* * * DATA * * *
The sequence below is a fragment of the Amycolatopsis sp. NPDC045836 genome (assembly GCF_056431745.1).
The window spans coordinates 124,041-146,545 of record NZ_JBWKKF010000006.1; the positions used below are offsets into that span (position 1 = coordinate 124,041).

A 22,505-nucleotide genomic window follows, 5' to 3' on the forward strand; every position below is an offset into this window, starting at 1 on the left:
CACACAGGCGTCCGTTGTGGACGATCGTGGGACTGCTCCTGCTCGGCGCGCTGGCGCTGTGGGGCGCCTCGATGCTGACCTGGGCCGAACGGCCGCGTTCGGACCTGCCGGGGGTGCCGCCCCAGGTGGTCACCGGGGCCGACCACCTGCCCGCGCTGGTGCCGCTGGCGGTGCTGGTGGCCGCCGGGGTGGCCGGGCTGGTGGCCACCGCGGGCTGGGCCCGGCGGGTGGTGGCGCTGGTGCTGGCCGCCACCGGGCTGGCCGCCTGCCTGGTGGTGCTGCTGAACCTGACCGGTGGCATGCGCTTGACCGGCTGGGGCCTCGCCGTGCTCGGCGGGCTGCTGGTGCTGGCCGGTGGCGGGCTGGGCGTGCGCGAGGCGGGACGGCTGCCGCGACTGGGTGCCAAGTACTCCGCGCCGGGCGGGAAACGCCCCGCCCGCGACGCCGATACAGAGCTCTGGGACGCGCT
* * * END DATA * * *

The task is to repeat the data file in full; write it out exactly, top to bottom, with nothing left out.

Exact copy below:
The sequence below is a fragment of the Amycolatopsis sp. NPDC045836 genome (assembly GCF_056431745.1).
The window spans coordinates 124,041-146,545 of record NZ_JBWKKF010000006.1; the positions used below are offsets into that span (position 1 = coordinate 124,041).

A 22,505-nucleotide genomic window follows, 5' to 3' on the forward strand; every position below is an offset into this window, starting at 1 on the left:
CACACAGGCGTCCGTTGTGGACGATCGTGGGACTGCTCCTGCTCGGCGCGCTGGCGCTGTGGGGCGCCTCGATGCTGACCTGGGCCGAACGGCCGCGTTCGGACCTGCCGGGGGTGCCGCCCCAGGTGGTCACCGGGGCCGACCACCTGCCCGCGCTGGTGCCGCTGGCGGTGCTGGTGGCCGCCGGGGTGGCCGGGCTGGTGGCCACCGCGGGCTGGGCCCGGCGGGTGGTGGCGCTGGTGCTGGCCGCCACCGGGCTGGCCGCCTGCCTGGTGGTGCTGCTGAACCTGACCGGTGGCATGCGCTTGACCGGCTGGGGCCTCGCCGTGCTCGGCGGGCTGCTGGTGCTGGCCGGTGGCGGGCTGGGCGTGCGCGAGGCGGGACGGCTGCCGCGACTGGGTGCCAAGTACTCCGCGCCGGGCGGGAAACGCCCCGCCCGCGACGCCGATACAGAGCTCTGGGACGCGCT